|Cunard Queen Victoria's Exotic Voyage 2018
Discovering South America Part 6
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All the pictures on the pages provide details of where they were taken if you hover a cursor over them and they can all be clicked to open a larger version in an Overlay (Lightbox)
We were honoured to be invited to dine during on the first evening the new Verandah Restaurant menu was launched. We took pictures of the majority of the courses we had as well as some of the main characters involved in the new menu and the excellent evening itself. We could only try a small subset of the dishes but subsequently sampled many of the other choices during Wine Pairing Dinners and in othe dinners such as the one to celebrate Pete's Birthday.
What is above is just a taster of what is to come as we have decided to move the majority of the pictures to a separate page which will bring together our dining experiences with a history of the Verandah Restaurants on Cunard Liners. It will and include details of some of the Wine Pairings and will at the very end of the description of the ports in the page titled.
Puerto Madryn is a small industrial town with modest sandy beaches that is 865 miles south of Buenos Aires and 1120 miles north of Ushuaia. The area was first populated by the indigenous Tehuelche people. Then in 1865, 153 Welsh settlers arrived from Liverpool and named the port after Baron Madryn of Wales. The nearby towns of Trelew and Gaiman in the Chubut valley are tourist destinations which rely on their Welsh shops and museums. It is a good intermediate port for cruises although the main interest is water sports and marine wildlife. Whales can be seen, but not in February. It is the gateway to the Peninsula Valdes where there are birds, penguins, elephant seals and sea lions. The approach is through a narrow entry into the large Golfo Nuevo followed by 3 hours cruising to reach the sheltered town docks. It is a nice walk from the ship to the town along the long pier and a shuttle bus was provided. The wind had come up and sometimes it was difficult to walk straight and the few people on the beach were in anoraks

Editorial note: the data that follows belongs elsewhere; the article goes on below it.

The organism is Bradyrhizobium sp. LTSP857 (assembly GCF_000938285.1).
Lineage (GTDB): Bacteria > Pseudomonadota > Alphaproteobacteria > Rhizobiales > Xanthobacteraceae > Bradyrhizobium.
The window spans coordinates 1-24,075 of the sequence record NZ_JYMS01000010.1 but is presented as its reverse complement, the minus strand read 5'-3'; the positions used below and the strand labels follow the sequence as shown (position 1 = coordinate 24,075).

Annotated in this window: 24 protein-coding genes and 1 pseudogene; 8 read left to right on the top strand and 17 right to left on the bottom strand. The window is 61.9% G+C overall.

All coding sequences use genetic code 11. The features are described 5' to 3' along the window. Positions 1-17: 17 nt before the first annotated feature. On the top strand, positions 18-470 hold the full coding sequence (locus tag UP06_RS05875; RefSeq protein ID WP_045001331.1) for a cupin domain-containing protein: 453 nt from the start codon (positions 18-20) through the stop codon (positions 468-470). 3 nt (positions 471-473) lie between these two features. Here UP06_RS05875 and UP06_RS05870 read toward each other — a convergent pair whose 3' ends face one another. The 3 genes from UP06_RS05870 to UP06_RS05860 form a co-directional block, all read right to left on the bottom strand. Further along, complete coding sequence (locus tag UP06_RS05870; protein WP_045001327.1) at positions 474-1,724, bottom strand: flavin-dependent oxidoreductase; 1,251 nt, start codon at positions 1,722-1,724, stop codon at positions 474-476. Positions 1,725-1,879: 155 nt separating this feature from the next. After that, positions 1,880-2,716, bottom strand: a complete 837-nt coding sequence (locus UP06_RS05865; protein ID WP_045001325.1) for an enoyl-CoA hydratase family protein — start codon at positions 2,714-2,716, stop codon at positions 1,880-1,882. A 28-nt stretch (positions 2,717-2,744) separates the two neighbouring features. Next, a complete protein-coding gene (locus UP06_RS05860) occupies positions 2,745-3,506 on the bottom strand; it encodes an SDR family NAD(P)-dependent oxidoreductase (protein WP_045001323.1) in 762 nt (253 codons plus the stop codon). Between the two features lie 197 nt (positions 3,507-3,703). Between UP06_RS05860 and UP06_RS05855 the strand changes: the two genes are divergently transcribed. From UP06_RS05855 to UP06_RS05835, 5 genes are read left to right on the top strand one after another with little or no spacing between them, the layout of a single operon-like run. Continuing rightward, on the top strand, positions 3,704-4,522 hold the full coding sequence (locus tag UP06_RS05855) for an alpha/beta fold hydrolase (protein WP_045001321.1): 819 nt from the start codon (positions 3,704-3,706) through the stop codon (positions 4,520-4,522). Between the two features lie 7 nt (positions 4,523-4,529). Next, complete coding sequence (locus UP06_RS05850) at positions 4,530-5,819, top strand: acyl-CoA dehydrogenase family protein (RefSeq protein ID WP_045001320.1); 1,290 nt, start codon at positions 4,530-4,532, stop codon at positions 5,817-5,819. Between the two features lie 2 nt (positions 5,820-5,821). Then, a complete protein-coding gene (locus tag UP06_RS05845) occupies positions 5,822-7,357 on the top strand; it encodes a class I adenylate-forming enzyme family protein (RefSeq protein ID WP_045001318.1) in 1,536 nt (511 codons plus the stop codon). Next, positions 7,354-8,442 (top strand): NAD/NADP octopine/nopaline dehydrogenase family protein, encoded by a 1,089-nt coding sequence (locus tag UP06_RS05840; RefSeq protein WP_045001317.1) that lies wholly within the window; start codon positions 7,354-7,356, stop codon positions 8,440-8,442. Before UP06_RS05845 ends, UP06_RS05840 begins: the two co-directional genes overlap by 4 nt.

The advice had been that there was little of tourist interest in the town and that it was best to travel beyond. However there are three museums. The Museo Provincial de Ciencias Naturales y Oceangrafico is located in the elegant Pujol Villa, built in 1917 at the corner of Domecq Garcia and Mene’ndez. This small museum has displays depicting the local flora, geology, history and wildlife but it is closed on Saturday. The EcoCentre is open on Saturday morning but is over 2 miles from the centre. The Museu Gemas in San Luis, about 15 minutes walk from the centre, is open on Saturday morning and free. It contained a collection of semi-precious stones and rocks from the area and the owner was proud of the special objects which he and his family had collected from Patagonia. There is a workshop for cutting and polishing stones and there are student training programmes for metal working. The jewelry in the shop was silver. It is well worth a visit and the owner allowed us to take a couple of general pictures. The surrounding area has a local supermarket which is better than the Carrefour near the port and the area is a mixture of local houses and useful shops. Returning to town, the Main Square commemorated General don Jose de San Martin and there was also a statue to the voluntary firefighters who had died in 1994. The small church was open but the larger basilica next door was closed. Saturday morning was quiet. There is also the the Museo de Arte Moderno on the seafront. Other seafront buildings are the restored James Beer pub and the hotel Bahia Nueva next door. A short shower reminded us that it was lunchtime and there was a shuttle bus waiting at the end of the pier.
The route to Ushuaia is directly south, passing between Argentina and the Falkland Islands in the early morning of the second day at sea. In 2017 the Queen Victoria then turned into the Magellan Straits to Punte Arenas. This voyage was to be further south turning through the Estrecho de le Maire and along the Beagle Channel which was entered in the evening, passing the Isla Navarino to port and then the Estancia Harberton to starboard. During the journey there were reports from the bridge of sightings of sealions, penguins, petrels and black browed albatrosses and Pete also had a distant sighting of two whales blowing.